In Arabian Nights: Tales from Morocco

In Arabian Nights: Tales from Morocco

Tahir Shah, an Anglo-Afghan author who lives with his family in Casablanca, Morocco, follows in his father’s footsteps as a collector of stories, and it’s no wonder his book In Arabian Nights was one of Time Magazine’s 10 Best Books of the Year when it was published in 2009.

Tales from the Middle East by a Collector of Stories, Woven into the Search for his Own Special Story

The Tale of the Sands

Once there was a stream, a lovely, cool, clear stream.  It was created from melted snow in the high mountains, and flowed down through all kinds of rock, until one morning it reached the desert.
The stream was worried, but it knew its destiny was to cross the sand, so it called out What am I to do?” And the desert answered, “Listen, O stream! The wind crosses my sands, and  you can, too.”
The stream didn’t listen.  He let his water roll forward.  The first drops disappeared without a trace.
           “Desert, Desert,” he called, “You are sucking me up!”

The desert was old and wise and grew angry at the foolish young stream.  “Of course I am sucking you up,” replied the desert, “because that’s what deserts do.  I can’t change.  Please listen to me and allow yourself to be absorbed into the wind.”
“The stream was too hot-headed to listen.  He had his pride and was happy being who he was.  “I am a stream,” he shouted, “and I want to stay a stream.” 
The sand, growing in impatience, replied, “O foolish stream! You must throw yourself into the wind and you will fall as rain.  Your droplets will cross mountains and oceans, and you will be far greater than you are now.  Please listen to my words!”
The stream did not believe the sand and cried, “Desert, Desert, how can I be sure you speak the truth?”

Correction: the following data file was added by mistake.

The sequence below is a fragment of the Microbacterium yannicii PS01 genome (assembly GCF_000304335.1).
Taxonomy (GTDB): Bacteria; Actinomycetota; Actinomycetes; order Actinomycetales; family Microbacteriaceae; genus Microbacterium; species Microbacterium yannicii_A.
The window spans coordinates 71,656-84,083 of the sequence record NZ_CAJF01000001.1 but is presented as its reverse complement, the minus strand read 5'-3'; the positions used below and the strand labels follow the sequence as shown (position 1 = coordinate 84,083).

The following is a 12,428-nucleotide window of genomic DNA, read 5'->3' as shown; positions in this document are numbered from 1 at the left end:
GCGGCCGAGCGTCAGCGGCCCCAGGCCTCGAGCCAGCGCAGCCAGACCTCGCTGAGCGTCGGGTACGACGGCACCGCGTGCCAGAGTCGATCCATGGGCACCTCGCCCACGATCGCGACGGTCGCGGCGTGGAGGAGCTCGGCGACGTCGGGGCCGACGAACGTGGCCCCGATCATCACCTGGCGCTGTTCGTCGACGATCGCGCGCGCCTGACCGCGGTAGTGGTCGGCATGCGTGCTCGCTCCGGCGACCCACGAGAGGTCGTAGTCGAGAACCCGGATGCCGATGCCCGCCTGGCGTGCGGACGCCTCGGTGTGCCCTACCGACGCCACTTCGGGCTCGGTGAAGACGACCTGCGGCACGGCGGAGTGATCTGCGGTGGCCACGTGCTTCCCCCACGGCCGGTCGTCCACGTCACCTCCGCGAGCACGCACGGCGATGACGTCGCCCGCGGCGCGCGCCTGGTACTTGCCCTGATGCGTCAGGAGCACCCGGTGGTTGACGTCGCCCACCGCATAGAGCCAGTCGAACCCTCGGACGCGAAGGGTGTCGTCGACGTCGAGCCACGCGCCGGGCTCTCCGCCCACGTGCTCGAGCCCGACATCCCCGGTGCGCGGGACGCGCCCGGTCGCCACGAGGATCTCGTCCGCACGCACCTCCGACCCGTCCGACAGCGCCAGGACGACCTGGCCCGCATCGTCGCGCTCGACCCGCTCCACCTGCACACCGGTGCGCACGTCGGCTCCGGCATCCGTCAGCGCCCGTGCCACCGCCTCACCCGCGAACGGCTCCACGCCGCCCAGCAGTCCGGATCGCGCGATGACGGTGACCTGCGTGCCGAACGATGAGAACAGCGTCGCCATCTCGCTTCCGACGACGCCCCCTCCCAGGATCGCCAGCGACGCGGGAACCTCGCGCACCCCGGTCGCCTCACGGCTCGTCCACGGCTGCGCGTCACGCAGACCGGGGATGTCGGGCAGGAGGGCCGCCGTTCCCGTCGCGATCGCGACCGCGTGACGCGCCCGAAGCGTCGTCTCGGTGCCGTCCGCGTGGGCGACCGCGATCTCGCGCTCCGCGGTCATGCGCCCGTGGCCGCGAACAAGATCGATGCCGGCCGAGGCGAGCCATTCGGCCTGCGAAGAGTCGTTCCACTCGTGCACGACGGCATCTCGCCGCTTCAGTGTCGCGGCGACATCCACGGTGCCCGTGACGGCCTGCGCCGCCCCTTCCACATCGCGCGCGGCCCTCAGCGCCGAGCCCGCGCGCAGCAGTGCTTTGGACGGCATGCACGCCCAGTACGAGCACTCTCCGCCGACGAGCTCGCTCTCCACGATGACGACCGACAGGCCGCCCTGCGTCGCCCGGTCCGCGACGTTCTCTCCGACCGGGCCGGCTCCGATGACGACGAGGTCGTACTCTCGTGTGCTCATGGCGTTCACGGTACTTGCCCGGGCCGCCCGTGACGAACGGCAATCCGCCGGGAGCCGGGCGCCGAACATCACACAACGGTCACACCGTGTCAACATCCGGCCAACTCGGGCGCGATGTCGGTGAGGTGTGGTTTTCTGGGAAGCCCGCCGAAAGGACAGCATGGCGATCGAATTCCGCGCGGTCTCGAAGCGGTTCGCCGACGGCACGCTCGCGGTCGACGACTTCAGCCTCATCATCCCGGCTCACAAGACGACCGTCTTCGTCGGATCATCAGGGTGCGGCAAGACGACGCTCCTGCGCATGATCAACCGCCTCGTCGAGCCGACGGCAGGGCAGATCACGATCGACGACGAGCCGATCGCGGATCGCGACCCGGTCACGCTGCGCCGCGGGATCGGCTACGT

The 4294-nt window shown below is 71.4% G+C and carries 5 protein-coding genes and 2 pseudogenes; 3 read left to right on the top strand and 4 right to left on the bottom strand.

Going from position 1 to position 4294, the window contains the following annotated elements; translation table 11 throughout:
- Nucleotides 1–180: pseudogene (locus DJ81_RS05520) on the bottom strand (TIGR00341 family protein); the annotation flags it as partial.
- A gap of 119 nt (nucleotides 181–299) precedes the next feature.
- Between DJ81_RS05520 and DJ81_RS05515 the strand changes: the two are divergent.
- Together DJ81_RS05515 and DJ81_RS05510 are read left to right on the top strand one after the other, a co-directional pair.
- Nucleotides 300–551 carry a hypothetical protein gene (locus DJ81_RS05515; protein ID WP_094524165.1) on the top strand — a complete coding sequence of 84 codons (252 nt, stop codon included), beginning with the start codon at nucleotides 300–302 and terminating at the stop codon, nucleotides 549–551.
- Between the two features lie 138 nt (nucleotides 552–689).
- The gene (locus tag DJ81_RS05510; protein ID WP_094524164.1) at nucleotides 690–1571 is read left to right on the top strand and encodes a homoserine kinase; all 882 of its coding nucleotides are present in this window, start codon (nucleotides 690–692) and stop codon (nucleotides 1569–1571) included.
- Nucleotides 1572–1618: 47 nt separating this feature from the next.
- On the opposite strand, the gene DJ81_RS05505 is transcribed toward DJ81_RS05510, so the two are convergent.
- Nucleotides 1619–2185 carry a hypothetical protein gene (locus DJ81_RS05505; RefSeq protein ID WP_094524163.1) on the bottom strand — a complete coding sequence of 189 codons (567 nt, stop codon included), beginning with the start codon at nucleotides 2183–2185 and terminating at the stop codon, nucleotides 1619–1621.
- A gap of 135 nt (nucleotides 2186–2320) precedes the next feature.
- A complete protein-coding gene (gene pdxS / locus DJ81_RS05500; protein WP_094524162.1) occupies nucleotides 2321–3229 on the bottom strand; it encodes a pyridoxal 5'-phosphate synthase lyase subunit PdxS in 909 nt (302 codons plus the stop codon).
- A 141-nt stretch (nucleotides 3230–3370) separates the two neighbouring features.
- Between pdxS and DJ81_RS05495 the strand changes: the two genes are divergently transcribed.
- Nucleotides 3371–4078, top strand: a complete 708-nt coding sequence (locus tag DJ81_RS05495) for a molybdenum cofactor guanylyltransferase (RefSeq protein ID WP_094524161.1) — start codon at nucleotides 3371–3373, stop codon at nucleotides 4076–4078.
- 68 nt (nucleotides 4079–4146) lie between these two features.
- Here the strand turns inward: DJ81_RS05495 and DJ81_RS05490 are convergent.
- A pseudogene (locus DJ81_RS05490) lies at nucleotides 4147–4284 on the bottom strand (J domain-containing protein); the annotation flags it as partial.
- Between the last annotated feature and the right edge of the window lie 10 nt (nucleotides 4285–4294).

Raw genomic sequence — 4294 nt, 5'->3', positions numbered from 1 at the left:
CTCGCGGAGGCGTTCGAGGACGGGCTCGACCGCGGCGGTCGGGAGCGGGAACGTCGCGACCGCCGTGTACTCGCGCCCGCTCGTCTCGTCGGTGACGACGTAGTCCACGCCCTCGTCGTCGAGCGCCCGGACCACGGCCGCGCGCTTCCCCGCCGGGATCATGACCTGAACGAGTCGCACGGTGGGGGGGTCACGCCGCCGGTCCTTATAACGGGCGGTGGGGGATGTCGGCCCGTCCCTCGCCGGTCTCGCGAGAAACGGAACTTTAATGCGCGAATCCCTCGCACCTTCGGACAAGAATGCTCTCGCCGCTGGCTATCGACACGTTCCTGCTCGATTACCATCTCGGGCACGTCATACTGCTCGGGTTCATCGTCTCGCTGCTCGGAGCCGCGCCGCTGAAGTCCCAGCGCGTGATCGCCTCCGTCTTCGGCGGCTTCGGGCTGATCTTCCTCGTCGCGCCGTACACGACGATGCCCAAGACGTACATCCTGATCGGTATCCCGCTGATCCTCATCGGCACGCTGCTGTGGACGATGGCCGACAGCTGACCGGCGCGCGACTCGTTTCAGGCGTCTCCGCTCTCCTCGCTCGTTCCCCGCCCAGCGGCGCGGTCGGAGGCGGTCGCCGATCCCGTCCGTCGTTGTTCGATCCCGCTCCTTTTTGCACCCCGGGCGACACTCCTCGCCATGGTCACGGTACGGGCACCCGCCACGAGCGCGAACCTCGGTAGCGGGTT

The desert rose up in a sandstorm and called, “Trust me, O young stream, and think back.  Surely you can recall being in another form.” 
The stream thought hard, its waters swirling as its memory worked.  Then, gradually, it did remember…it remembered a time when it was something else.
“Let yourself rise up!” cried the desert, “up and up into the wind!” 
The stream did as the sands ordered, and let himself rise in a curtain of mist, until he was absorbed in the wind.  It felt wonderful, and right, as if it was meant to be…
And that is how the stream which is life continues…and why the tale of its great journey is written in the sands.

Tahir Shah, In Arabian Nights, A Caravan of Moroccan Dreams

A Cultural Panorama

Tahir Shah explores Casablanca and the hinterlands of Morocco, seeking not only stories and storytellers, but a special salt for use at a friend’s wedding. The salt of the book is the variety of stories and storytellers, all of them vignettes within the story of Moroccan culture told by a master storyteller.

This book introduced me to the culture of Casablanca, the stories of 1001 Arabian Nights which I haven’t yet read, and the country of Morocco.

Journeys with Tahir Shah

His 2011 collection entitled TRAVELS WITH MYSELF is a body of work as varied and as any, with reportage pieces as diverse as the women on America’s Death Row, to the trials and tribulations of his encounter in a Pakistani torture jail.

His other works include an epic quest through Peru’s cloud forest for the greatest lost city of the Incas (HOUSE OF THE TIGER KING), as well as a journey through Ethiopia in search of the source of King Solomon’s gold (IN SEARCH OF KING SOLOMON’S MINES). Previous to that, Shah published an account of a journey through the Amazon on the trail of the Birdmen of the Amazon (TRAIL OF FEATHERS), as well as a book of his experiences in India, as a godman’s pupil (SORCERER’S APPRENTICE).

I’m looking forward to those journeys, to Shah’s discoveries where neither I, nor most of you, can follow.

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